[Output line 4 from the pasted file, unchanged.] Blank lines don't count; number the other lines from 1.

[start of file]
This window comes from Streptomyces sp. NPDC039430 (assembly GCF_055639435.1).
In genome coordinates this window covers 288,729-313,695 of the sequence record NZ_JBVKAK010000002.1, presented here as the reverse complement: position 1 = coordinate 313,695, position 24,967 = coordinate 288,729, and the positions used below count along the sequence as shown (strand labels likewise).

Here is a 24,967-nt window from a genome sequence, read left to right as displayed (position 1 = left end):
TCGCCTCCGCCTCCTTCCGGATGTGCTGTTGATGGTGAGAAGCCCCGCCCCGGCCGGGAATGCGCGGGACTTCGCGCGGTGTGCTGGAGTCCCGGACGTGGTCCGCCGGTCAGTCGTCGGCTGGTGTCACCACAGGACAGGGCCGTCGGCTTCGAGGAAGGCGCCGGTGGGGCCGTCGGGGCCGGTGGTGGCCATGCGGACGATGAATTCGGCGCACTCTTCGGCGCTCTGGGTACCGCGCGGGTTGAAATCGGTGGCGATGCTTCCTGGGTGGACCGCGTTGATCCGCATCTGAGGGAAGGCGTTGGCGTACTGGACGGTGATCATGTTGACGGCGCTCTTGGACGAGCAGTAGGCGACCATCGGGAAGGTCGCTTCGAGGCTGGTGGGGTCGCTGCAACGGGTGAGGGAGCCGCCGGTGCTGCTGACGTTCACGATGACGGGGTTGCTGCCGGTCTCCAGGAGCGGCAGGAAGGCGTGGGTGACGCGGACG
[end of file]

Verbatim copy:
TCGCCTCCGCCTCCTTCCGGATGTGCTGTTGATGGTGAGAAGCCCCGCCCCGGCCGGGAATGCGCGGGACTTCGCGCGGTGTGCTGGAGTCCCGGACGTGGTCCGCCGGTCAGTCGTCGGCTGGTGTCACCACAGGACAGGGCCGTCGGCTTCGAGGAAGGCGCCGGTGGGGCCGTCGGGGCCGGTGGTGGCCATGCGGACGATGAATTCGGCGCACTCTTCGGCGCTCTGGGTACCGCGCGGGTTGAAATCGGTGGCGATGCTTCCTGGGTGGACCGCGTTGATCCGCATCTGAGGGAAGGCGTTGGCGTACTGGACGGTGATCATGTTGACGGCGCTCTTGGACGAGCAGTAGGCGACCATCGGGAAGGTCGCTTCGAGGCTGGTGGGGTCGCTGCAACGGGTGAGGGAGCCGCCGGTGCTGCTGACGTTCACGATGACGGGGTTGCTGCCGGTCTCCAGGAGCGGCAGGAAGGCGTGGGTGACGCGGACG